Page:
There are times when I pull a stir-fry out of the freezer because I 'can't think what to cook.'

And that is when my larder is packed with four different varieties of rice, three types of pasta, tins of tuna, tomatoes, olives and every kind of flavouring imaginable.

My fridge is usually stocked with, by 1940s' standards, six week's supply of eggs and eight week's supply of cheese not to mention fromage frais, red and yellow peppers, fresh fruit, mushrooms and tomatoes - and I stand there and can't think what to do with it all.

Marguerite Patten, the wartime chef who advised house wives on The Kitchen Front, has been rightly sniffy with celebrity chefs who have said to her:'Marguerite, you must be surprised at how imaginative we are.'

'If we hadn't been imaginative during those 14 years, we would have starved,' she replied.

Typical weekly rations per person in August 1942: Three pints of milk Four ounces of bacon Two ounces of tea (15 tea bags) Two ounces of cheese Two ounces of butter or margarine Two ounces of lard Eight ounces of sugar One pound of meat One egg Jam, rice, dried fruit, canned tomatoes, peas, condensed milk, chocolate, sweets, biscuits and oatflakes were rationed by a points system.

Potatoes, offal, fruit and vegetables were not rationed.

Bread became rationed once the war was over.

A typical wartime recipe Mock GooseOne and a half pounds of potatoes Two large cooking apples Four ounces of cheese Half a teaspoon of dried sage Salt and pepper Three quarters of a pint of vegetable stock I tablespoon of flour Cooking time - one hour Scrub and slice potatoes thinly, slice apples, grate cheese. Grease a fireproof dish, place a layer of potatoes on it, cover with apples and a little sage, season lightly and sprinkle with cheese. Repeat layers leaving potatoes and cheese to cover.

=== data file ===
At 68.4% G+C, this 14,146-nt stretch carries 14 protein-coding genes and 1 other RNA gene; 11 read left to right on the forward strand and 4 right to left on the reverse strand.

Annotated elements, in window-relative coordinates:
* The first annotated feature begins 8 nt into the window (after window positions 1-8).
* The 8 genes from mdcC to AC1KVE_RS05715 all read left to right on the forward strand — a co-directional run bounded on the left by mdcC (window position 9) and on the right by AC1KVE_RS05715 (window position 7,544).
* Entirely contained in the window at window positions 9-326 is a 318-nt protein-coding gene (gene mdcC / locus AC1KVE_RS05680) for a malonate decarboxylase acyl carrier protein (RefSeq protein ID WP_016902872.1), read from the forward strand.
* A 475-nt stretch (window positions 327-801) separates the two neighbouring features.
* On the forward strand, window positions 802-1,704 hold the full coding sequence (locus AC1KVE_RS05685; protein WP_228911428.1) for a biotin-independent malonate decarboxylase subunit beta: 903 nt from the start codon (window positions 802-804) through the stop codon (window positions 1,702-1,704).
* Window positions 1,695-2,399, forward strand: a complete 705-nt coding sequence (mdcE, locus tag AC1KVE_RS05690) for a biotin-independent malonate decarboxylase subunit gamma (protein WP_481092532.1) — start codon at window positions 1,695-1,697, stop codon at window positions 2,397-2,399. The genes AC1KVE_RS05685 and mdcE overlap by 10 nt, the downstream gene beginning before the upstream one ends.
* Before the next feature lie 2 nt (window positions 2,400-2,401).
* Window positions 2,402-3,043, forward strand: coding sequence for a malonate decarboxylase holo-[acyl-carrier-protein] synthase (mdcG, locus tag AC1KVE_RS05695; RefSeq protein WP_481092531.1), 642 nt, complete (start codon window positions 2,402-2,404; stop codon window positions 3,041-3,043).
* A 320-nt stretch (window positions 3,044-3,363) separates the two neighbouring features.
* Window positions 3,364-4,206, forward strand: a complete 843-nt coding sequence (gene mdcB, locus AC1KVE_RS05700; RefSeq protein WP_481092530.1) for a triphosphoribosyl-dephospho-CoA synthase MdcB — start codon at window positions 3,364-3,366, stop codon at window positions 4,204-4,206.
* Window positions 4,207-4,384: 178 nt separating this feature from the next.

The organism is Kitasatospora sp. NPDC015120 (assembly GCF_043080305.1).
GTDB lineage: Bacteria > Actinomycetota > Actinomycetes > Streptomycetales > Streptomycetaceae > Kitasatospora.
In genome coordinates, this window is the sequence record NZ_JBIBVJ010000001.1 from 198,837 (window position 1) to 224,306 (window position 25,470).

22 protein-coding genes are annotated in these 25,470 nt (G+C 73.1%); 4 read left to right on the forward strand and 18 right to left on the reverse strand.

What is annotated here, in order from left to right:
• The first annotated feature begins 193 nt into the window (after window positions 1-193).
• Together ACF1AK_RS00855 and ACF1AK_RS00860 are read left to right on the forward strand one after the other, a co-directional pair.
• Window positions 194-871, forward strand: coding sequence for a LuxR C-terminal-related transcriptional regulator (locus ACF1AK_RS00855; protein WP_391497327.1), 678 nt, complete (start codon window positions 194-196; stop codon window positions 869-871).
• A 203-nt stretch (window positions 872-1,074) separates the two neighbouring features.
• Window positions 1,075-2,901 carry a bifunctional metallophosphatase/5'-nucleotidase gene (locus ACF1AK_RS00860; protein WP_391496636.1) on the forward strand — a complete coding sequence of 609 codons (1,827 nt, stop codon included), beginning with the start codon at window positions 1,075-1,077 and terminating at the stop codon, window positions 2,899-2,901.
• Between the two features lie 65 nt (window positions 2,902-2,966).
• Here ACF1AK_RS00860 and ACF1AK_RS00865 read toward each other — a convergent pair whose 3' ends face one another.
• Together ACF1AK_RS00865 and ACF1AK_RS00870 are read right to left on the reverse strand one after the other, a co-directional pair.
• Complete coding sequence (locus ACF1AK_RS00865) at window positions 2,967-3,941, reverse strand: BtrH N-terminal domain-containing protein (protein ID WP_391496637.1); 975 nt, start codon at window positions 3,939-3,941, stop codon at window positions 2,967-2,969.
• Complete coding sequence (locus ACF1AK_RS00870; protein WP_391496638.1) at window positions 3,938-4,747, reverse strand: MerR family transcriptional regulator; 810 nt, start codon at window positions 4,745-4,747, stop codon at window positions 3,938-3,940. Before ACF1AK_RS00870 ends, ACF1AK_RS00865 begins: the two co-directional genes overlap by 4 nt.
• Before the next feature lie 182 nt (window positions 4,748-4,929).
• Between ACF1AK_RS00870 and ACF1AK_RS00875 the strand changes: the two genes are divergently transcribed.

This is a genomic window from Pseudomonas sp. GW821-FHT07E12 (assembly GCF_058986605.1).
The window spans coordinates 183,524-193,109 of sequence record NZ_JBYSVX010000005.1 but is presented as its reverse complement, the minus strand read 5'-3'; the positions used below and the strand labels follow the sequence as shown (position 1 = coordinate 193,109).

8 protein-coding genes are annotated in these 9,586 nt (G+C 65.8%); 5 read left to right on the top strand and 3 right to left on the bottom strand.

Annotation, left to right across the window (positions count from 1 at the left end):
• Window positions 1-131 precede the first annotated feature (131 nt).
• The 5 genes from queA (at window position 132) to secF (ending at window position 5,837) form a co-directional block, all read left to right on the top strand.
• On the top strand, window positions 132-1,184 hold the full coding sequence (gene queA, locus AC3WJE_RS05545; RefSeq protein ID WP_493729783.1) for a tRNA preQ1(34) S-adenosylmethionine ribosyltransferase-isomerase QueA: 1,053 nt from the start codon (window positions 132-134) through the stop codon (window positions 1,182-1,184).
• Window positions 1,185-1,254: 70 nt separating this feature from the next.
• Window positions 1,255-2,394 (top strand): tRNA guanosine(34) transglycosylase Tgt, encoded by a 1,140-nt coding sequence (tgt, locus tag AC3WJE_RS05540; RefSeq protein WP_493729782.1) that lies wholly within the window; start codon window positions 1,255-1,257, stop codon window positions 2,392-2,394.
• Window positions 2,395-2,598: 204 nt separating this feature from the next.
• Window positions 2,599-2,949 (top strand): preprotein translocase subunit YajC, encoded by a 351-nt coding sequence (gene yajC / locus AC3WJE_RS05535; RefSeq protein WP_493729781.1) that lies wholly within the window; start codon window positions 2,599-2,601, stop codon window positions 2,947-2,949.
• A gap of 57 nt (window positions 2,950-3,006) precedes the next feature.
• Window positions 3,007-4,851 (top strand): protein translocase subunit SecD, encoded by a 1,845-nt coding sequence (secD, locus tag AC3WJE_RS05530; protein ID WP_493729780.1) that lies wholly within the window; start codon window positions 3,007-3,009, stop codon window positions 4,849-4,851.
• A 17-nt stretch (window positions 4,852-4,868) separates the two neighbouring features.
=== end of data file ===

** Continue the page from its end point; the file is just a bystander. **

Pour in half a pint of stock and cook in a moderate oven for three quarters of an hour.

Blend flour with the remainder of the stock, pour into a dish and cook for another quarter of an hour.

Serve as a main dish with a green vegetable.

CAPTION(S):

A little girl savours her first taste of ration free chocolate; People queueing in the bread line; Rations Office workers
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Title Annotation:Features
Publication:The Birmingham Post (England)
Date:Sep 8, 2004
Words:1639